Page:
Everyone was a little bit shocked. They all looked at me like I was an unreasonable, errant child. "Well, if that's what you'd like," she said as she got up and left the room. The nurse, who sat across the desk from me sat waiting an explanation.
What had happened was this ...
I had just spent about an hour with the endocrinologist who had asked me a thousand personal questions ... including about my pee pee ... and I sat answering all of them, uncomfortable and shy about some, upfront and forthright about others. She sat writing things down in my file showing little or no reaction to anything I said. Well, except maybe mild disbelief when I told her that the rise in my blood sugar was not related to diet. I've been quite rigourous and my sugar had been well under control until the last six months when no matter what I ate, it was high. When she was done, I was scheduled to see the nurse who would teach me how to give myself insulin injections.
That meant another wait in the waiting room. An elderly disabled woman had a bit of a heart thing and then when that was settled returned to her book. Joe did his crossword and I sat there thinking about how my life had just changed, yet again. I had desperately wanted to keep the diabetes undercontrol with diet and pills but that had failed. I don't like needles particularly and could not imagine giving myself one.
The nurse came, bent over me as I sat in my wheelchair and said, "Well, we're going on insulin are we?" I was immediately annoyed. Firstly, 'we' aren't 'I' am. Secondly why should everyone in the waiting room know my business? I said nothing and we all trooped down a long hallway to an oddly shaped office at the end.
There was the nurse, then Joe beside me and a woman I had not met and did not know sitting in the chair behind me. The nurse launched into her spiel without introducing either herself or the woman sitting behind me. I put my hand up indicating for her to stop. She did, a flash of anger crossing her face. "Who is the woman sitting behind me?"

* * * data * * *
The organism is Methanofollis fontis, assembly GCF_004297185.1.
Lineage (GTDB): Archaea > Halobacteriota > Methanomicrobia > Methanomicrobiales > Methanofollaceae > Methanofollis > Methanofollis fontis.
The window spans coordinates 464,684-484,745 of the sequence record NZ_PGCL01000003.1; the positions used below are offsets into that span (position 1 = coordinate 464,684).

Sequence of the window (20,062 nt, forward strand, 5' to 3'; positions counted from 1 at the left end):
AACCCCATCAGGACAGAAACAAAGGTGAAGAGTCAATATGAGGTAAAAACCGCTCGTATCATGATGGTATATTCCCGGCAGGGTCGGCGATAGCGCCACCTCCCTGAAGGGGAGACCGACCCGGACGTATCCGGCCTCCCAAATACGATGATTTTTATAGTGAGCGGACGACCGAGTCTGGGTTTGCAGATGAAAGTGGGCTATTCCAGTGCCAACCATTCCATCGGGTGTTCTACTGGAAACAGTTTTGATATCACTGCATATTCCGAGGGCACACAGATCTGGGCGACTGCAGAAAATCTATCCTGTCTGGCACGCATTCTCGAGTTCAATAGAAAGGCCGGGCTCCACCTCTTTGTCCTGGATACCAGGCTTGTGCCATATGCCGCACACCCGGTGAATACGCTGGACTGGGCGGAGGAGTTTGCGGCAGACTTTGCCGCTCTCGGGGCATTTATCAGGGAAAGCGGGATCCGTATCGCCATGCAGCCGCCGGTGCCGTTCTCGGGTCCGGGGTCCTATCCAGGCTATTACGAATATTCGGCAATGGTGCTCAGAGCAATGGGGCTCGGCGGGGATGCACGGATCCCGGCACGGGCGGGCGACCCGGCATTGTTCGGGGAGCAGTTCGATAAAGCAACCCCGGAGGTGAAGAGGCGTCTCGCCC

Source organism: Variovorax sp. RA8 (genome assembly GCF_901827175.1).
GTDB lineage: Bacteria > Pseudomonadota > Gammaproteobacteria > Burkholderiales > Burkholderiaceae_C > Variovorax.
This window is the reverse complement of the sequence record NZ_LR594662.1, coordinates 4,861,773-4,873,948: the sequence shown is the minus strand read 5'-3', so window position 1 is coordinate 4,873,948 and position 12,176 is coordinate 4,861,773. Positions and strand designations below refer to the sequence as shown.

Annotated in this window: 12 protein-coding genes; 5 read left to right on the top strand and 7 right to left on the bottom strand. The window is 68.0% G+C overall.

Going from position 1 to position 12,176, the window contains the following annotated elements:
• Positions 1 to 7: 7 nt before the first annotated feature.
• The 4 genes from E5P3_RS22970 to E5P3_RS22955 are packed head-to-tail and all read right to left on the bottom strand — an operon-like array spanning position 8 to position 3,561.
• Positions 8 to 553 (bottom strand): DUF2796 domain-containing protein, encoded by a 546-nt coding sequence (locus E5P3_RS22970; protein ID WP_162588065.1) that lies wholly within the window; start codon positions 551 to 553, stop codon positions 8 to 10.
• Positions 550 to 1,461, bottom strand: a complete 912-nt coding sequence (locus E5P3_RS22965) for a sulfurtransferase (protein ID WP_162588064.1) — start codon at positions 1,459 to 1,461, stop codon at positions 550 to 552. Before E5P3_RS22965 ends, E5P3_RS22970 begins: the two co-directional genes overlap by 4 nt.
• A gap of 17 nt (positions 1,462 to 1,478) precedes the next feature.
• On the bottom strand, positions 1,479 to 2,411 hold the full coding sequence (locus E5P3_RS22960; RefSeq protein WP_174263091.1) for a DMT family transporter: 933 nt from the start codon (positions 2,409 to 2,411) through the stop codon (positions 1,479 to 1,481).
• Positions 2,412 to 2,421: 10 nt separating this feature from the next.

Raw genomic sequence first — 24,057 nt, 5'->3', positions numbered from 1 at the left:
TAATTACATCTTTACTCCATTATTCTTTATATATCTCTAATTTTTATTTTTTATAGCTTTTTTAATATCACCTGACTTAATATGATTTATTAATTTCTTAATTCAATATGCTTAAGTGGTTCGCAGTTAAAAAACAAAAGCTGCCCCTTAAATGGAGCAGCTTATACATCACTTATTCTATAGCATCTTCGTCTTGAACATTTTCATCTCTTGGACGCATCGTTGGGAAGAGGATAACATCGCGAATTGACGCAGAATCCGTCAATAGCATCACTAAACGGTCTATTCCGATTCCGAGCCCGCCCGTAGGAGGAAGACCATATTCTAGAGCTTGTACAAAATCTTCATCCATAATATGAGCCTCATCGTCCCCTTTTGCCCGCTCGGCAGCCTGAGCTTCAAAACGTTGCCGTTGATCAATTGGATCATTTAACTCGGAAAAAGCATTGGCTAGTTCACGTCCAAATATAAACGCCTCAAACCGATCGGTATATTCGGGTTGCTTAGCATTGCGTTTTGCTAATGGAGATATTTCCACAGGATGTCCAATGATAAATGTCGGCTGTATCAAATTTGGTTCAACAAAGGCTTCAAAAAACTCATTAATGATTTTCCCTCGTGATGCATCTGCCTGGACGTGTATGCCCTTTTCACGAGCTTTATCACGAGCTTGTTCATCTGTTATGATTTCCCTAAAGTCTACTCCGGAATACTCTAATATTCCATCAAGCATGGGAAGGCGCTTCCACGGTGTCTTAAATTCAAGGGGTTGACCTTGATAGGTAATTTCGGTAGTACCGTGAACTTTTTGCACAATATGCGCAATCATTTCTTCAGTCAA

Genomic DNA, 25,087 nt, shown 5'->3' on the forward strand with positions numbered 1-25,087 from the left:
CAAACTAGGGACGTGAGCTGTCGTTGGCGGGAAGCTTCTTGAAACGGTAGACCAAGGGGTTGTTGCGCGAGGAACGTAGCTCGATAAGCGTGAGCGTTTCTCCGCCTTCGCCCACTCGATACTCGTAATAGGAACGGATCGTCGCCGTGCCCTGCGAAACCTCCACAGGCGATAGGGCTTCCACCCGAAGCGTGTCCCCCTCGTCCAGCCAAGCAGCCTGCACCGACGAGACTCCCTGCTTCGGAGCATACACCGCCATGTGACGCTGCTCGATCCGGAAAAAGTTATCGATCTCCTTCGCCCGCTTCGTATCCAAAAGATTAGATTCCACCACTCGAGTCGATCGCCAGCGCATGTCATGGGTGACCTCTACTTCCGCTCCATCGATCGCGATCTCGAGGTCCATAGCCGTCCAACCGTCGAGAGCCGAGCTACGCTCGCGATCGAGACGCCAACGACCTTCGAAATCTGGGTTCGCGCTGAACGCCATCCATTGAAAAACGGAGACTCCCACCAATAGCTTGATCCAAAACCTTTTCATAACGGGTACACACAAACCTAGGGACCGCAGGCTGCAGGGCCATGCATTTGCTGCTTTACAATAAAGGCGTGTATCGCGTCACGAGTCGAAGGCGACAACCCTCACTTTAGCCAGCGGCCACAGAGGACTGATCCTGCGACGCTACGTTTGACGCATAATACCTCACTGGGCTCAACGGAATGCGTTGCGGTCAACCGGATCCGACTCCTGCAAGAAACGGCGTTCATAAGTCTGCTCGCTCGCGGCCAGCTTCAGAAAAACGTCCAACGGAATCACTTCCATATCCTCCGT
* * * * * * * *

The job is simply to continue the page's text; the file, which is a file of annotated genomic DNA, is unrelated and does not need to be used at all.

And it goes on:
"Oh," answered the woman behind, "I'm a nurse from the hospital and I'm just here today to see the services offered through the diabetes clinic. I'm just sitting in, if that's ok with you."
Well, it might have been if I had been introduced to her and been asked. It might have been if the nurse had even bothered to introduce herself to me. It might have been if the nurse hadn't blurted out private information in a public forum. It might have been if she was sitting where I could see her. It might have been if I was doing anything but learning how to give myself a needle and was afraid I was going to weep like a toothing child.
"No, it's not," I said, "I value my privacy."
All eyes looked at me in shock. Even so, the observer left. And the nurse began again, a little more careful know, seeing that she had a patient that wasn't in awe of it all, wasn't captituatling to everything.
I put my hand up again. She stopped. "Who are you?"
"I told you I am the nurse," she stated.
"Surely you have a name."
"I already introduced myself," she said.
"No, you haven't."
Introductions over we continued.
There is so little room for personal control as one enters the world of disability. So little room to assert what's yours. So little privacy. So little respect for boundaries. I was tired when we left, but was glad that I'm a cantankerous old guy who still knows how to speak his mind. I'm glad that I left with a little bit of me preserved, untouched by question, unobserved by prying eyes, undocumented in a file.